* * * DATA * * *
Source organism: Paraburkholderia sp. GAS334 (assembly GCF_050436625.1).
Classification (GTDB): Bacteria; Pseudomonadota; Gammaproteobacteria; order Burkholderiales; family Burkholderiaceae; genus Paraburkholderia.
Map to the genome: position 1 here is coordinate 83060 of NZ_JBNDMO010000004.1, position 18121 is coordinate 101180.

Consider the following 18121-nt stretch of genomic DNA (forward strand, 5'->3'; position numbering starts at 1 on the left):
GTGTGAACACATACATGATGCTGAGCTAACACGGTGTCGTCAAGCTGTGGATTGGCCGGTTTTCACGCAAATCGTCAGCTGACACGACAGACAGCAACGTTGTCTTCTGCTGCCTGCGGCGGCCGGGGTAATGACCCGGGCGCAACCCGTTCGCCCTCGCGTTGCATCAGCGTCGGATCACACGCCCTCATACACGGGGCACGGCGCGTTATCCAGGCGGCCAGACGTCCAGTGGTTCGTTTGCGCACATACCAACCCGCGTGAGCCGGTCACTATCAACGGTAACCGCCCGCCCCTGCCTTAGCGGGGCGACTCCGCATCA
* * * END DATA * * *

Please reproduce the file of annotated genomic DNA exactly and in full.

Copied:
Source organism: Paraburkholderia sp. GAS334 (assembly GCF_050436625.1).
Classification (GTDB): Bacteria; Pseudomonadota; Gammaproteobacteria; order Burkholderiales; family Burkholderiaceae; genus Paraburkholderia.
Map to the genome: position 1 here is coordinate 83060 of NZ_JBNDMO010000004.1, position 18121 is coordinate 101180.

Consider the following 18121-nt stretch of genomic DNA (forward strand, 5'->3'; position numbering starts at 1 on the left):
GTGTGAACACATACATGATGCTGAGCTAACACGGTGTCGTCAAGCTGTGGATTGGCCGGTTTTCACGCAAATCGTCAGCTGACACGACAGACAGCAACGTTGTCTTCTGCTGCCTGCGGCGGCCGGGGTAATGACCCGGGCGCAACCCGTTCGCCCTCGCGTTGCATCAGCGTCGGATCACACGCCCTCATACACGGGGCACGGCGCGTTATCCAGGCGGCCAGACGTCCAGTGGTTCGTTTGCGCACATACCAACCCGCGTGAGCCGGTCACTATCAACGGTAACCGCCCGCCCCTGCCTTAGCGGGGCGACTCCGCATCA